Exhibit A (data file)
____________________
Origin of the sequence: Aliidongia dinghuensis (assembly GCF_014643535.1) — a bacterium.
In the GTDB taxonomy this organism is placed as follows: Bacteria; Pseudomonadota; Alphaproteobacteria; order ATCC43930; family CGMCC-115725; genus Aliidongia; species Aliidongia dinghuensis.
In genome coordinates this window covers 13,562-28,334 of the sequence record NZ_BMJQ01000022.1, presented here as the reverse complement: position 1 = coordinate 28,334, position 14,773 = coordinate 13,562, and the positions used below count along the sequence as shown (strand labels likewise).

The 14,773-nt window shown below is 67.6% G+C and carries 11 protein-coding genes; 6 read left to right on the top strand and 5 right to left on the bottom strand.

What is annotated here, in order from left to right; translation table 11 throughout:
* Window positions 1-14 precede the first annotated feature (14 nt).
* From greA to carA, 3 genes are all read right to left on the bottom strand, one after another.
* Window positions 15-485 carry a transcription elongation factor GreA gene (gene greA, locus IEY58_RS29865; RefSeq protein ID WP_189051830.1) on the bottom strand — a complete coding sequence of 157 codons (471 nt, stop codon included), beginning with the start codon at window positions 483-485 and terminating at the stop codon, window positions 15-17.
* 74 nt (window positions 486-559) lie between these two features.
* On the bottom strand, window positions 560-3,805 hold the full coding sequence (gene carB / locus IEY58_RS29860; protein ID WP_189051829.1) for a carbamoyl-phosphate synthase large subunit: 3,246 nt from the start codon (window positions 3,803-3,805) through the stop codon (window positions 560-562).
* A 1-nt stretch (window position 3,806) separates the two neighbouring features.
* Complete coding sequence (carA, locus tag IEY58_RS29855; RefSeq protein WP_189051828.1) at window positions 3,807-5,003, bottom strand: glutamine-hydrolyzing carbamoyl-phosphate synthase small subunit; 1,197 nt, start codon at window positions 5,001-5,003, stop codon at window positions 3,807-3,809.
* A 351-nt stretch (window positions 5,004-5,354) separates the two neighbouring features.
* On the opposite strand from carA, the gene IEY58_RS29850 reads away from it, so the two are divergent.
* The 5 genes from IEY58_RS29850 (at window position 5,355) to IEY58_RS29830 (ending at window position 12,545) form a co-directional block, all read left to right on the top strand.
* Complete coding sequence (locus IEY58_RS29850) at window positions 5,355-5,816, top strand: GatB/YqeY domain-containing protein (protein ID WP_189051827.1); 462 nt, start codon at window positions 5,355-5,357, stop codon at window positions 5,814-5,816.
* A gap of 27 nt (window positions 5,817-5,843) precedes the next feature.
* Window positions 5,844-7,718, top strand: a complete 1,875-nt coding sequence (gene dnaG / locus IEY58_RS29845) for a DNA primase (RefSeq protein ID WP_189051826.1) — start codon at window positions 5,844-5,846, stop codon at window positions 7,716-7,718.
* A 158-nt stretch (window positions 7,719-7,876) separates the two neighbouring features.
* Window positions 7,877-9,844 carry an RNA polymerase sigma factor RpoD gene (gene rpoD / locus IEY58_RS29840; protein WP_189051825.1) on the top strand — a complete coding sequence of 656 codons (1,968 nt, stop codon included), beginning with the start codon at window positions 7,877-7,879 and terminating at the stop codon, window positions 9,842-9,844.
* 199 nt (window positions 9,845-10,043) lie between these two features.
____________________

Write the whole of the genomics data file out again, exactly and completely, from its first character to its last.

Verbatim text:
Origin of the sequence: Aliidongia dinghuensis (assembly GCF_014643535.1) — a bacterium.
In the GTDB taxonomy this organism is placed as follows: Bacteria; Pseudomonadota; Alphaproteobacteria; order ATCC43930; family CGMCC-115725; genus Aliidongia; species Aliidongia dinghuensis.
In genome coordinates this window covers 13,562-28,334 of the sequence record NZ_BMJQ01000022.1, presented here as the reverse complement: position 1 = coordinate 28,334, position 14,773 = coordinate 13,562, and the positions used below count along the sequence as shown (strand labels likewise).

The 14,773-nt window shown below is 67.6% G+C and carries 11 protein-coding genes; 6 read left to right on the top strand and 5 right to left on the bottom strand.

What is annotated here, in order from left to right; translation table 11 throughout:
* Window positions 1-14 precede the first annotated feature (14 nt).
* From greA to carA, 3 genes are all read right to left on the bottom strand, one after another.
* Window positions 15-485 carry a transcription elongation factor GreA gene (gene greA, locus IEY58_RS29865; RefSeq protein ID WP_189051830.1) on the bottom strand — a complete coding sequence of 157 codons (471 nt, stop codon included), beginning with the start codon at window positions 483-485 and terminating at the stop codon, window positions 15-17.
* 74 nt (window positions 486-559) lie between these two features.
* On the bottom strand, window positions 560-3,805 hold the full coding sequence (gene carB / locus IEY58_RS29860; protein ID WP_189051829.1) for a carbamoyl-phosphate synthase large subunit: 3,246 nt from the start codon (window positions 3,803-3,805) through the stop codon (window positions 560-562).
* A 1-nt stretch (window position 3,806) separates the two neighbouring features.
* Complete coding sequence (carA, locus tag IEY58_RS29855; RefSeq protein WP_189051828.1) at window positions 3,807-5,003, bottom strand: glutamine-hydrolyzing carbamoyl-phosphate synthase small subunit; 1,197 nt, start codon at window positions 5,001-5,003, stop codon at window positions 3,807-3,809.
* A 351-nt stretch (window positions 5,004-5,354) separates the two neighbouring features.
* On the opposite strand from carA, the gene IEY58_RS29850 reads away from it, so the two are divergent.
* The 5 genes from IEY58_RS29850 (at window position 5,355) to IEY58_RS29830 (ending at window position 12,545) form a co-directional block, all read left to right on the top strand.
* Complete coding sequence (locus IEY58_RS29850) at window positions 5,355-5,816, top strand: GatB/YqeY domain-containing protein (protein ID WP_189051827.1); 462 nt, start codon at window positions 5,355-5,357, stop codon at window positions 5,814-5,816.
* A gap of 27 nt (window positions 5,817-5,843) precedes the next feature.
* Window positions 5,844-7,718, top strand: a complete 1,875-nt coding sequence (gene dnaG / locus IEY58_RS29845) for a DNA primase (RefSeq protein ID WP_189051826.1) — start codon at window positions 5,844-5,846, stop codon at window positions 7,716-7,718.
* A 158-nt stretch (window positions 7,719-7,876) separates the two neighbouring features.
* Window positions 7,877-9,844 carry an RNA polymerase sigma factor RpoD gene (gene rpoD / locus IEY58_RS29840; protein WP_189051825.1) on the top strand — a complete coding sequence of 656 codons (1,968 nt, stop codon included), beginning with the start codon at window positions 7,877-7,879 and terminating at the stop codon, window positions 9,842-9,844.
* 199 nt (window positions 9,845-10,043) lie between these two features.